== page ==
Hopefully, brethren, our lives have changed! We have continued to grow and to mature as Christians. 2 Peter 3:18 states: “…but grow in the grace and knowledge of our Lord and Savior Jesus Christ.” In speaking about the purpose for the Church of God and the way in which Jesus Christ organized it, Paul explains our process of change and growth with this goal: “…till we all come to the unity of the faith and of the knowledge of the Son of God, to a perfect man, to the measure of the stature of the fullness of Christ; that we should no longer be children, tossed to and fro and carried about with every wind of doctrine, by the trickery of men, in the cunning craftiness of deceitful plotting, but, speaking the truth in love, may grow up in all things into Him who is the head—Christ—from whom the whole body, joined and knit together by what every joint supplies, according to the effective working by which every part does its share, causes growth of the body for the edifying of itself in love” (Ephesians 4:13-16).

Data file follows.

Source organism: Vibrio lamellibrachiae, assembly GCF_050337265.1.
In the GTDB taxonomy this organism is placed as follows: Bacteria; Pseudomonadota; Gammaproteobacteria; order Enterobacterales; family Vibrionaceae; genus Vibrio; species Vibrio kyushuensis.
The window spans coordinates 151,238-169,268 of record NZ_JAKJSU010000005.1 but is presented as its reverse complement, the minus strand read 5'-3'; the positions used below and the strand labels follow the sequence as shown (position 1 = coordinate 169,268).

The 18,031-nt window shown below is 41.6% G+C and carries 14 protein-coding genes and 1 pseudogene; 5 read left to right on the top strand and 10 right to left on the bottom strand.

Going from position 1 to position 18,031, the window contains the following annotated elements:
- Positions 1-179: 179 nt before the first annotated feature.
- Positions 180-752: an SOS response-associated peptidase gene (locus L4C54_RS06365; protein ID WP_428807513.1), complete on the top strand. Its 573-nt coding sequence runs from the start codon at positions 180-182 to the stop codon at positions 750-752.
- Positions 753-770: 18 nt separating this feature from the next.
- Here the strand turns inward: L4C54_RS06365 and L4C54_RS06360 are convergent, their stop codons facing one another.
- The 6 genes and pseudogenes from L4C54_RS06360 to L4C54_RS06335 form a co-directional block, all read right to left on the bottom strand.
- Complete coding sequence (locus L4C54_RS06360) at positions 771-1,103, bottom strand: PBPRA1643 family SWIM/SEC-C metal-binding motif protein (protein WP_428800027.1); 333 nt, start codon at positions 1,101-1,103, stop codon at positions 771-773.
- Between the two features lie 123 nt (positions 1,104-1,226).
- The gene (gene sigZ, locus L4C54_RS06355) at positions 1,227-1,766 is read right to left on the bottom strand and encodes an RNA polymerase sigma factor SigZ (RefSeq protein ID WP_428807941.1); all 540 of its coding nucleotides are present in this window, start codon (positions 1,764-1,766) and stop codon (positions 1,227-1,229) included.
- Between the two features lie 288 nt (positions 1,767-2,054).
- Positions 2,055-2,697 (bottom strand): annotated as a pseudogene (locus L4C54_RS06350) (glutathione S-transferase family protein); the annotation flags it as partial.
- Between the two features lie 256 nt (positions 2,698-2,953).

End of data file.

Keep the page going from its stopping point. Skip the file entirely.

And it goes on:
Brethren, as we approach the Feast of Pentecost, it is important to reflect on our calling—where we have been, and where we are going! This is something we must finish! The way for us to endure all the way to the end is for us to continue to change—to change to become more and more like our Father and our Savior, Jesus Christ. In doing this, we will fulfill what Christ instructed us to do: “‘…therefore you shall be [become] perfect, just as your Father in heaven is perfect’” (Matthew 5:48).